Skip to main content
Browse Subject Areas

Click through the PLOS taxonomy to find articles in your field.

For more information about PLOS Subject Areas, click here.

  • Loading metrics

Selection against Accumulating Mutations in Niche-Preference Genes Can Drive Speciation

  • Niclas Norrström,

    Affiliation Systems Biology Research Centre, University of Skövde, Skövde, Sweden

  • Wayne M. Getz,

    Affiliations Department of Environmental Sciences, Policy and Management, University of California, Berkeley, California, United States of America, School of Mathematical Sciences, University of KwaZulu-Natal, Durban, South Africa

  • Noél M. A. Holmgren

    Affiliation Systems Biology Research Centre, University of Skövde, Skövde, Sweden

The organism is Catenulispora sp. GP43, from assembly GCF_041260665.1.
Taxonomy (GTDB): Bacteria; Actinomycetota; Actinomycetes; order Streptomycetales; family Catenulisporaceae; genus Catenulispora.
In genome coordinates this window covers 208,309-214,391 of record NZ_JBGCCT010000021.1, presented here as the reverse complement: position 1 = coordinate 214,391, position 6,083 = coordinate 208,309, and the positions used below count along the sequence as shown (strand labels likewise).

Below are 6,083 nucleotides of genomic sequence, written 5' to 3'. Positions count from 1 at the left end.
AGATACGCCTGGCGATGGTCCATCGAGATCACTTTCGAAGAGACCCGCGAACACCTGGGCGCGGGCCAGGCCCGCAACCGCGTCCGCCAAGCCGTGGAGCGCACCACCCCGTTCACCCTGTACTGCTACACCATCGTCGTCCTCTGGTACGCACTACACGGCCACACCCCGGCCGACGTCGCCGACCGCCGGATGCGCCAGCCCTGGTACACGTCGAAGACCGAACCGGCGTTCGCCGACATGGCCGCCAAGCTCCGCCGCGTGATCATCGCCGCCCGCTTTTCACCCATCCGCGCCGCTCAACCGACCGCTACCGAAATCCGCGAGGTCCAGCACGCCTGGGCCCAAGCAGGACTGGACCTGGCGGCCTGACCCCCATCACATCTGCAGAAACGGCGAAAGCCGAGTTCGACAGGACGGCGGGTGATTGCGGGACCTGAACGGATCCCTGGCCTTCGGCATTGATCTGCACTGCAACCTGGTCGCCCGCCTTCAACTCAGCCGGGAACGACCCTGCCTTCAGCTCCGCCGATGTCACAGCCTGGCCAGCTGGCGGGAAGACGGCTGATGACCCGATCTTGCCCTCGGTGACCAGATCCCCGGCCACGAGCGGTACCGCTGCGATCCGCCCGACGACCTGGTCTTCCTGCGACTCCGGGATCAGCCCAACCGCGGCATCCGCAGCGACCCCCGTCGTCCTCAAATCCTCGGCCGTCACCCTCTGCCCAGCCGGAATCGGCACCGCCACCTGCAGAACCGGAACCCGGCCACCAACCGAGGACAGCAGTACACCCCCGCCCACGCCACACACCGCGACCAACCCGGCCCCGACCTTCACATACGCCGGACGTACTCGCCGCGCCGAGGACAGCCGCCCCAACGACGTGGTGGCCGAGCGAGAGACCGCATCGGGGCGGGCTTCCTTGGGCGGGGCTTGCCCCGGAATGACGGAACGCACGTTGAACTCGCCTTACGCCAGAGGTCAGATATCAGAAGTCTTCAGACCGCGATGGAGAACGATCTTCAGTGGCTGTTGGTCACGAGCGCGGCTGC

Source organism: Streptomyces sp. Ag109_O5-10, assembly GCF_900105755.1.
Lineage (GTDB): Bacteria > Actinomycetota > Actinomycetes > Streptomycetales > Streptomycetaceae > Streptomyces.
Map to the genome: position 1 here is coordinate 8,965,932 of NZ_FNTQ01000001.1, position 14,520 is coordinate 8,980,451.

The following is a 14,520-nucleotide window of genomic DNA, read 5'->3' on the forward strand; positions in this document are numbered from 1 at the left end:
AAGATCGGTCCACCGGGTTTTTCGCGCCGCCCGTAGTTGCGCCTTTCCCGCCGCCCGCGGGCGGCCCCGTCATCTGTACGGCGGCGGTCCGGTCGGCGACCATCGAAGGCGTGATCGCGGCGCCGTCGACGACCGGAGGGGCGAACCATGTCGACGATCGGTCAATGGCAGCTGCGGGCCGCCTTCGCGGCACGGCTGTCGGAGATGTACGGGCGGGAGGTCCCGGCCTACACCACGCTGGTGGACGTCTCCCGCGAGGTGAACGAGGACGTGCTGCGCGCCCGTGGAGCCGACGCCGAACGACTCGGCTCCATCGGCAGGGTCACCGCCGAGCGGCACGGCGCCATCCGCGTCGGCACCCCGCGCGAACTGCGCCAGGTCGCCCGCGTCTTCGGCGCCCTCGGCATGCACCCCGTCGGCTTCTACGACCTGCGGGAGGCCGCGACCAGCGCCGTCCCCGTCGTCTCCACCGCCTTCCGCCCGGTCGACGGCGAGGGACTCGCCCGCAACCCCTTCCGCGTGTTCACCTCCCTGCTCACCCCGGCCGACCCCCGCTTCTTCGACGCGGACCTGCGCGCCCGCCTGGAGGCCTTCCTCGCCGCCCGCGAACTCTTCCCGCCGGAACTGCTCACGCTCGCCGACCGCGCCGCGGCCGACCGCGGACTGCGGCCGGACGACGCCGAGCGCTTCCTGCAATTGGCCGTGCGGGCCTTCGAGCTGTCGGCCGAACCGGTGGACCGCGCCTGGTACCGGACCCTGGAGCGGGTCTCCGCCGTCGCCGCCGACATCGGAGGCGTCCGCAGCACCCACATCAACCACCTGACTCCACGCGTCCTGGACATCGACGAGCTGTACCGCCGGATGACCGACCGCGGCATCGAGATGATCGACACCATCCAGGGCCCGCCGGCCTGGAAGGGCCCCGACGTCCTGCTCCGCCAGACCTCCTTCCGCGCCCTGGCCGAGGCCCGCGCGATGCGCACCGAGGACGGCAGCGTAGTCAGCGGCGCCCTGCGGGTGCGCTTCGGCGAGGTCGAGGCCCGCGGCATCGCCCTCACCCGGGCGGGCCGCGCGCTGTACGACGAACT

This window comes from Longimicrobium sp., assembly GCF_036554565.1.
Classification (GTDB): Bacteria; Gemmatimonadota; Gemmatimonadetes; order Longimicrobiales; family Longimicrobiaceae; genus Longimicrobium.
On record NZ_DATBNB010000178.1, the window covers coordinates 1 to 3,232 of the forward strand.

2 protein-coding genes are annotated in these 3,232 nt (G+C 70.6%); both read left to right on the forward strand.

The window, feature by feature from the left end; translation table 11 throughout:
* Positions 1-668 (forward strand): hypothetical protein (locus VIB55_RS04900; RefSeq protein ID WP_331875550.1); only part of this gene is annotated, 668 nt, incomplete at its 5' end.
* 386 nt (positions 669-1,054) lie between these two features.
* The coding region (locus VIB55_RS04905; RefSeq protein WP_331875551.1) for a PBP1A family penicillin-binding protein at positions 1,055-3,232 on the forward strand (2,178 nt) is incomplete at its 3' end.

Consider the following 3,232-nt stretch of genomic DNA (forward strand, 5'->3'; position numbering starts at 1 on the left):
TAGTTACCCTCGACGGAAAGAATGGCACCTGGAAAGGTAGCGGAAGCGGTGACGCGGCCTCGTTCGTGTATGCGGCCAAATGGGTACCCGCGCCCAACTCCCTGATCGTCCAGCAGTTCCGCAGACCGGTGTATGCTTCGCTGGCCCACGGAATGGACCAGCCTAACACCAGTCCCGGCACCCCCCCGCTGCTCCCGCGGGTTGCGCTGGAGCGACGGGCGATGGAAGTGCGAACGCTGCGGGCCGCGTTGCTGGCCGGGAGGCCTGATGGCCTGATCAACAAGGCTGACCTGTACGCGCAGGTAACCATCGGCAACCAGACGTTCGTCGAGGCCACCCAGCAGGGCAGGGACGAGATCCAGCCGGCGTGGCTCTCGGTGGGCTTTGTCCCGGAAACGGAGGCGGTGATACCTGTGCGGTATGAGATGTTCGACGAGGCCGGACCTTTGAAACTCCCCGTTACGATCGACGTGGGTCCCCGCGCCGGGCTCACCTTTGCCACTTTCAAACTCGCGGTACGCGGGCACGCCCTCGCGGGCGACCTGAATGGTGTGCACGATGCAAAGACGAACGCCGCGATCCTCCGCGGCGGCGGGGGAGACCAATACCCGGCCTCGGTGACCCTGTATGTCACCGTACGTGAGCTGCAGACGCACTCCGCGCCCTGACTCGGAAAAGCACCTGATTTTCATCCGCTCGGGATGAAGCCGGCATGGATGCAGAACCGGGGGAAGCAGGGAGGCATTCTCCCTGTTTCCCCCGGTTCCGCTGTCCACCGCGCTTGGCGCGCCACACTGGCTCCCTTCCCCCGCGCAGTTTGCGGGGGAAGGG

Our current understanding of sympatric speciation is that it occurs primarily through disruptive selection on ecological genes driven by competition, followed by reproductive isolation through reinforcement-like selection against inferior intermediates/heterozygotes. Our evolutionary model of selection on resource recognition and preference traits suggests a new mechanism for sympatric speciation. We find speciation can occur in three phases. First a polymorphism of functionally different phenotypes is established through evolution of specialization. On the gene level, regulatory functions have evolved in which some alleles are conditionally switched off (i.e. are silent). These alleles accumulate harmful mutations that potentially may be expressed in offspring through recombination. Second mating associated with resource preference invades because harmful mutations in parents are not expressed in the offspring when mating assortatively, thereby dividing the population into two pre-zygotically isolated resource-specialist lineages. Third, silent alleles that evolved in phase one now accumulate deleterious mutations over the following generations in a Bateson-Dobzhansky-Muller fashion, establishing a post-zygotic barrier to hybridization.